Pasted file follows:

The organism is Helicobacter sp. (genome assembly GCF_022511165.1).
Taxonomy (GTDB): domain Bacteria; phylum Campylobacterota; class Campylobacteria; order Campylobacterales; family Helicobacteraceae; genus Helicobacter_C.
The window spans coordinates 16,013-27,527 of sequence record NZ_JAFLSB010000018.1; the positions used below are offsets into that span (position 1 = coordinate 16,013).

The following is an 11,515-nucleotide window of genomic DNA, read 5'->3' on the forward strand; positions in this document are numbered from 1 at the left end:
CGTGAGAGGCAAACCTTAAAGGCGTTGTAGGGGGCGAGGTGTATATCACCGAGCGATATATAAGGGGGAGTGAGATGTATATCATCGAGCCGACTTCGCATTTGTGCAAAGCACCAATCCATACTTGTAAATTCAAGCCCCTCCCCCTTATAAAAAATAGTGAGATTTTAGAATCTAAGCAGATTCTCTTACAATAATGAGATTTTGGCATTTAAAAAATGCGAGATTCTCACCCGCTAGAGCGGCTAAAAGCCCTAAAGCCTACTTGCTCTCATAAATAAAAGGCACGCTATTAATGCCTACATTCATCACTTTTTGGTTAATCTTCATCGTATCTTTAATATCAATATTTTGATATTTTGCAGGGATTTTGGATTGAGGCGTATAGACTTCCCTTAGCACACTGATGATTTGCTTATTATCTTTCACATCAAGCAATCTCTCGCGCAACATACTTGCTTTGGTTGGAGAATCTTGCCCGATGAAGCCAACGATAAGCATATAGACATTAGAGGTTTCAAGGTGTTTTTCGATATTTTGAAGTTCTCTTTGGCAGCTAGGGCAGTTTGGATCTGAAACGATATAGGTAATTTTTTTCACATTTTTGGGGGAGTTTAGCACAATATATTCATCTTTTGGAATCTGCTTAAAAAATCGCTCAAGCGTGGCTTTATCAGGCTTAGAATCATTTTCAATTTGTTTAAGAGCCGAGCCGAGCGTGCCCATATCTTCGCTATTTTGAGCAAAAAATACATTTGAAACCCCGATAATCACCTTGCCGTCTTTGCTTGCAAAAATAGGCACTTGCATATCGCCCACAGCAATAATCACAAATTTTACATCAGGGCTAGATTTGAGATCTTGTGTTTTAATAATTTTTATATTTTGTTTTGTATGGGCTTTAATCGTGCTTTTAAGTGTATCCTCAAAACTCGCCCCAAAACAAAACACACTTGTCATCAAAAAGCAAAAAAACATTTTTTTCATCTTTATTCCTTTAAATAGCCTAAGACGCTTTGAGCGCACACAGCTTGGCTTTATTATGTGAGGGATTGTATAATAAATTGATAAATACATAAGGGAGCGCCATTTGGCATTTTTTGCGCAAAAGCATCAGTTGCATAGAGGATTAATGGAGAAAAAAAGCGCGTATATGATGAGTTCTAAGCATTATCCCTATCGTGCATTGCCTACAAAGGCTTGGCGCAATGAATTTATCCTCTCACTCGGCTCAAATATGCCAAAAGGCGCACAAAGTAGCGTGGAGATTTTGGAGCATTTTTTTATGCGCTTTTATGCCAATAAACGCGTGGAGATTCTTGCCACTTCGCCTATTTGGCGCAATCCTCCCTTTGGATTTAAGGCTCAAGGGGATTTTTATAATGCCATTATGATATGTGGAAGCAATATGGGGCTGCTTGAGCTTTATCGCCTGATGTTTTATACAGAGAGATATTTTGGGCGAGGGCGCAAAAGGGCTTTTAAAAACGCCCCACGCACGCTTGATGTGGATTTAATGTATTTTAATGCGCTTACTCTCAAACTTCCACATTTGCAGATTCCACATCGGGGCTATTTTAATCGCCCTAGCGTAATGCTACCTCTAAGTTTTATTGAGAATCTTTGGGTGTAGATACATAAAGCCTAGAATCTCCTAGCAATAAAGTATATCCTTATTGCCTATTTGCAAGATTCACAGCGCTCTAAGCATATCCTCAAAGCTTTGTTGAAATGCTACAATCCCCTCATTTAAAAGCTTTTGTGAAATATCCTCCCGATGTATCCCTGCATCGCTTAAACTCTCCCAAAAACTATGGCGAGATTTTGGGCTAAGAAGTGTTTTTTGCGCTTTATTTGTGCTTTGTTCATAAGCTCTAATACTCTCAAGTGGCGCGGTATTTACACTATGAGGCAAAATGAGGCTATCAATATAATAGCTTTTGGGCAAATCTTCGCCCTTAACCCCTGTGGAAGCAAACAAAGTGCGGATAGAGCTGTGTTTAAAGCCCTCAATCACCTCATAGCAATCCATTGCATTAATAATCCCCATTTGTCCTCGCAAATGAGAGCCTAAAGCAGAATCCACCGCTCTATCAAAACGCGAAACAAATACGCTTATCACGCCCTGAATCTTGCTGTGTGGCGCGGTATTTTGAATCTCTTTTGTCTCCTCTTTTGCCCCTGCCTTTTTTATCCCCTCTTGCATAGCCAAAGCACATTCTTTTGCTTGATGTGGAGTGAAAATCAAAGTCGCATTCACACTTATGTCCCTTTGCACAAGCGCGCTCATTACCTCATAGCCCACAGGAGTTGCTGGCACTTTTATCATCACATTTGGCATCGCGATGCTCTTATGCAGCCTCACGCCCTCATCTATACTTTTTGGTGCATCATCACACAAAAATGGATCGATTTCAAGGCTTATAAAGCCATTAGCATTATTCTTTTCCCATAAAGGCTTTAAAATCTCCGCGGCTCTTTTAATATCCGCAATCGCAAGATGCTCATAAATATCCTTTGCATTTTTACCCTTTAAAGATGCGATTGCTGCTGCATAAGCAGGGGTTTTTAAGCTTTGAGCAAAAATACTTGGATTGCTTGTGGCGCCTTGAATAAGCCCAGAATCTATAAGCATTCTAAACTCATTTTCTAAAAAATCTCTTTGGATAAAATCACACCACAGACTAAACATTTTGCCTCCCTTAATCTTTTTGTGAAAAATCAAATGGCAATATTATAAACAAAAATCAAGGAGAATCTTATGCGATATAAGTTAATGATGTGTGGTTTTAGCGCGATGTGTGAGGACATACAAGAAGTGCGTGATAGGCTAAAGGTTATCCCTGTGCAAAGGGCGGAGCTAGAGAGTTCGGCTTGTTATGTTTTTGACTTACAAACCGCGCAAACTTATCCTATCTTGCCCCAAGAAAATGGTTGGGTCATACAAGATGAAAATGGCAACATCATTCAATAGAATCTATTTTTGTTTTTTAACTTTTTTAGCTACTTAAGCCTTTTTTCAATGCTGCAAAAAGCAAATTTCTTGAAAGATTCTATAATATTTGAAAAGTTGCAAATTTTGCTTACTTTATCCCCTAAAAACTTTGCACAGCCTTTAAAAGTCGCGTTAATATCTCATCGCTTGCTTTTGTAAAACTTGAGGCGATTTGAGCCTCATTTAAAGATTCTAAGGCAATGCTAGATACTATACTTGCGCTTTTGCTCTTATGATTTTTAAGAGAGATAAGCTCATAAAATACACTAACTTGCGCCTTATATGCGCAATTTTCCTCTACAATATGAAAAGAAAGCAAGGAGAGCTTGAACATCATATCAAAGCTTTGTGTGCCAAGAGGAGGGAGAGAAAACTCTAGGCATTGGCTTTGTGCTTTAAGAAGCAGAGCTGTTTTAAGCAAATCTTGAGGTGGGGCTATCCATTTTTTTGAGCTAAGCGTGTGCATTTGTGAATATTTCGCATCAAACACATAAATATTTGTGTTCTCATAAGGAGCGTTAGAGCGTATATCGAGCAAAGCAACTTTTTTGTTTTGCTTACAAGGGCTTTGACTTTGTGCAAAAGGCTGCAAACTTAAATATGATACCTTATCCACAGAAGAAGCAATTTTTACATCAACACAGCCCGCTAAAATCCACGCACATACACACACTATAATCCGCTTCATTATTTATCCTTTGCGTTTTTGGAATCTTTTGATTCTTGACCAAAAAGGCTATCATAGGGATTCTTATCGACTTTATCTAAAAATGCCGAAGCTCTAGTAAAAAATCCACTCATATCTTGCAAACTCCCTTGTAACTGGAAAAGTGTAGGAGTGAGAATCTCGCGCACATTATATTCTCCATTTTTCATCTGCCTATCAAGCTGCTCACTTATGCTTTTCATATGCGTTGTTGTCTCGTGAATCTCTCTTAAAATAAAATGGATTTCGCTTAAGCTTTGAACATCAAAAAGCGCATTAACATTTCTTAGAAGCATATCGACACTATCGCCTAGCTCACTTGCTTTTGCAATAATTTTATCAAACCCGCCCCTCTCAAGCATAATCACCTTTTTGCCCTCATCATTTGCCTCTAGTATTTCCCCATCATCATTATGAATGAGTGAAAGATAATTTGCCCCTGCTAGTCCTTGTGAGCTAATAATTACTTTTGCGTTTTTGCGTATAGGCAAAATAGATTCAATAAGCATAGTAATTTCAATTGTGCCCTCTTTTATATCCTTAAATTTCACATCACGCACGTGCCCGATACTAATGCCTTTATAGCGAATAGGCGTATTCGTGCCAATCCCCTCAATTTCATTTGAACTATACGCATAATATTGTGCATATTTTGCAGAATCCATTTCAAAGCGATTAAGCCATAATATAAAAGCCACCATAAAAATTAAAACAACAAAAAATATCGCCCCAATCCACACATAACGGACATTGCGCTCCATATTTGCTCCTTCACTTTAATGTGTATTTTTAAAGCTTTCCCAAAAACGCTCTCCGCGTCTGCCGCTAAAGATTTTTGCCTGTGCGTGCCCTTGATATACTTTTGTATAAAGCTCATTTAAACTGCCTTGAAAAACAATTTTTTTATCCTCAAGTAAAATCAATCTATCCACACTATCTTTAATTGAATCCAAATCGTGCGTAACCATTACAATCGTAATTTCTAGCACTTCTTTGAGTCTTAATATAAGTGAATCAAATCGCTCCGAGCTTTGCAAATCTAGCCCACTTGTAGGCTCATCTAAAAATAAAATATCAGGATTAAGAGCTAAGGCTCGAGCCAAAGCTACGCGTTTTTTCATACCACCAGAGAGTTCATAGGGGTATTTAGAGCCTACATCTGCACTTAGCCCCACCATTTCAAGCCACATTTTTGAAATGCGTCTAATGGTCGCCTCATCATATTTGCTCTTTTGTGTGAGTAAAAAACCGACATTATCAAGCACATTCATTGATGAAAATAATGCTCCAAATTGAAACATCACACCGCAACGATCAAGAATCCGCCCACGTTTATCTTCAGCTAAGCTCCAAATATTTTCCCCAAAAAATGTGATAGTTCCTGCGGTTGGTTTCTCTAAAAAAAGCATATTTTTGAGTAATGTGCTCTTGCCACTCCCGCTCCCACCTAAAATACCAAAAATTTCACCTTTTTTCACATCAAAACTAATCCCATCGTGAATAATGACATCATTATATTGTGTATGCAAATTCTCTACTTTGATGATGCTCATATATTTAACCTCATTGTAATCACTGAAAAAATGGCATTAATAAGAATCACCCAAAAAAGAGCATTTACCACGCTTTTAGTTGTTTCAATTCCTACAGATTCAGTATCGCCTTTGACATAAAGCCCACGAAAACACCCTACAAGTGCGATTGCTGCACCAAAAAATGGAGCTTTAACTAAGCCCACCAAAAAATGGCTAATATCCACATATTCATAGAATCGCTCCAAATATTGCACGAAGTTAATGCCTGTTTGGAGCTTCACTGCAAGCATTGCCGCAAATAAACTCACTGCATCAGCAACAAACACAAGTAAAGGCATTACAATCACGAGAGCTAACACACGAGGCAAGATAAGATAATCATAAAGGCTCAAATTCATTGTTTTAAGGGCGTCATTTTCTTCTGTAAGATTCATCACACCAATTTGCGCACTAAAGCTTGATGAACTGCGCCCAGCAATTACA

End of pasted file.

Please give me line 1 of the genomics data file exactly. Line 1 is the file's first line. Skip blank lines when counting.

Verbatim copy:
The organism is Helicobacter sp. (genome assembly GCF_022511165.1).